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Samantha Watier lives in Rhode Island and is the volunteer Good News Editor and Gratitudes Editor for Americans of Conscience. In her free time, she likes to do craft projects, try new recipes, read novels, and watch movies and TV. She occasionally edits cool video projects.

I did something unremarkable this year.

In January, I (young, childfree, single-on-purpose) made an appointment with an ob/gyn. I explained to her that I’ve never wanted kids, have always wanted a sterilization procedure, and didn’t want to deal with periods for another 20+ years.

I asked her for a hysterectomy. She approved my request on the spot.

On April 12, my uterus and cervix were removed. My surgeon and I also decided that my fallopian tubes would be removed for cancer prevention, since I’m sterile now anyway.
Three weeks later, I feel completely back to normal, plus gloriously unburdened by reproductive capabilities I never wanted and did not ask for.

And when I say “never”, I mean it literally. I have two younger cousins who were born by the time I was six years old, and from the second I grasped that babies come out of people I was turned off by the whole affair, even without knowing any details.

When I DID learn the details of pregnancy and birth, I said “absolutely the heck not.” (Except I used a much stronger word than “heck.”) Every time my period rolled around I got angry about having to experience that mess and pain in service of a bodily system I wasn’t ever going to engage.

So I did some research to find a doctor who would understand my perspective, and the rest came down to being very, very lucky. Lucky to have robust state-sponsored health insurance, a strong support system, and to live in a part of the country where I’m able to safely exercise my bodily autonomy.

But bodily autonomy cannot come down to luck.

Every single one of us, regardless of gender, race, socio-economic status, dis/ability, or location, has the inherent right to our own reproductive choices and the inherent right to feel at home in the body we live in.

Whether you want to be as sterile as the operating room I recently visited, have as many kids as you can, or something in between, that is your right.

It is your right to build your family, or not!, in the ways that feel right to you.

It is your right to use, change, and exist in your body how you see fit.

Our social and medical systems need to support each of us fully so we can make any one of those choices in safety, ease, and empowerment.

Everyone’s exercise of their bodily autonomy should be as unremarkable as mine was.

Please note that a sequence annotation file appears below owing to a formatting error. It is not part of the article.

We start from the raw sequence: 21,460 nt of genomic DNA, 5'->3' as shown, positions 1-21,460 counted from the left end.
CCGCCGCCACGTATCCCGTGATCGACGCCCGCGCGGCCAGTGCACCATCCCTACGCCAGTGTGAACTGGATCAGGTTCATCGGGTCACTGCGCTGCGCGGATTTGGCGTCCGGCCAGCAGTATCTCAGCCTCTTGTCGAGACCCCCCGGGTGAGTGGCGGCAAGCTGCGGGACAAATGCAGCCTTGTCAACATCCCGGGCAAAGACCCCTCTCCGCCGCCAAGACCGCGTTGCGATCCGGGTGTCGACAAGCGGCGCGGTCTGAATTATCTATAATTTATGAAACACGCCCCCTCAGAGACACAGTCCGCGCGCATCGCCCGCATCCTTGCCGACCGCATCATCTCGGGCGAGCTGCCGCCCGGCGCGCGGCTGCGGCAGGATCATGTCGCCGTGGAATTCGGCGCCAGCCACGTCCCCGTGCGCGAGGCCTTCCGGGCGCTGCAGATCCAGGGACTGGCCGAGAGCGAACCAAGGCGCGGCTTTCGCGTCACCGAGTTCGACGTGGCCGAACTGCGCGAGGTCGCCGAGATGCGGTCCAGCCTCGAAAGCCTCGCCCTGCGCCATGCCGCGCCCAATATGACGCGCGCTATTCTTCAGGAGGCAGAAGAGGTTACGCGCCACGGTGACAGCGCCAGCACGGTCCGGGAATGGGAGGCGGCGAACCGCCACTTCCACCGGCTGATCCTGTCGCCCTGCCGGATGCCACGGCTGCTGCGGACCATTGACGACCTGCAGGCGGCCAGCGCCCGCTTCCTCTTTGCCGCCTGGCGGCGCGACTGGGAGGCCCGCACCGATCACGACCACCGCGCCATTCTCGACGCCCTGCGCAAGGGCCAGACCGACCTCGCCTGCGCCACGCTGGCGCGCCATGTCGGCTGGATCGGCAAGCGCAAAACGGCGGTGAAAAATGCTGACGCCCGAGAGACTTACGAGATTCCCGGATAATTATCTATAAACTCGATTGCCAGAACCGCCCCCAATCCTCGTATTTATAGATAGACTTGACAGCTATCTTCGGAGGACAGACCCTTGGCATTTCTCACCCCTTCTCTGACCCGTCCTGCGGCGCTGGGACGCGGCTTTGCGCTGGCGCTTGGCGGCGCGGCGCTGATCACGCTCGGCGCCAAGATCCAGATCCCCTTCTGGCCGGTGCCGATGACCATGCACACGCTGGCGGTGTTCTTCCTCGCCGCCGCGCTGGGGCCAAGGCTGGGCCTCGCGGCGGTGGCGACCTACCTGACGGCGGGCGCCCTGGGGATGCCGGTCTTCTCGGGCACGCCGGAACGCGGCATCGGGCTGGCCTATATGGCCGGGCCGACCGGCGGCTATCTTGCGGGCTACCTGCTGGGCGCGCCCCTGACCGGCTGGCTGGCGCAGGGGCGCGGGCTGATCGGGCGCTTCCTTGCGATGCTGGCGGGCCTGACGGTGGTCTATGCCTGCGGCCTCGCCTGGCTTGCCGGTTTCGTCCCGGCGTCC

It is unacceptable and unjust that certain factions of the government think otherwise.

If you have found your way to this message and to AoCC’s work, you probably agree. Through working with our Checklist, you are helping to facilitate change so that every individual in the U.S. is the sole decider of their reproductive, gender, and medical choices, and I’m grateful for you. Thank you for joining us.

-Samantha Watier
(she/her/hers)

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4 Comments

  1. Very good you could do that. I didn’t want kids and tried to get a tubal ligation but was refused. That was in the 80 s. Finally in 1993 I got a doc to do one. Thankfully. Choice is important for all with no questions asked

  2. Thank you for your inspiring message, Samantha! And Yes, I do agree with you that it is each person’s right to do with their own body as they desire.

  3. Sound like this was a great gift for you, a real win, and congratulations.

    Yes, we all need to stand up for everyone’s right to bodily autonomy, including our friends, neighbors, fellow Americans whose right to live, and to live free, is also being challenged.

    Solidarity forever!

  4. I’ve been percolating on this at a low level for weeks, and finally decided it was worth it to put my thoughts in writing.

    When I was a kid, I had utterly no desire to grow up. I felt the same way as the author- I didn’t ask for this. In one of those “getting ready for puberty” classes in elementary school, I realized the instigator was the pituitary gland, and I dreamt and plotted fruitlessly of having it surgically removed. Should I have been able to?
    Now my face and body shows evidence of the decades that have passed. I wish I was at peace with it, but really, I wish it were otherwise. I didn’t ask for this decay, either. Should our health care system be responsible for restoring me to the looks I want?
    To take it to the extreme, if someone finds eating tedious – I know of at least one person that really does -they didn’t ask for a digestive system that works that way! – should we grant them a surgical port in their stomach where they can pour in nutrition?

    It’s a complex question, but I’m wondering – what do we lose by adopting an attitude that we should have the right to have our bodies be exactly what we imagine, as opposed to what they are? It seems to me there’s a societal cost, and also a more subtle spiritual one.

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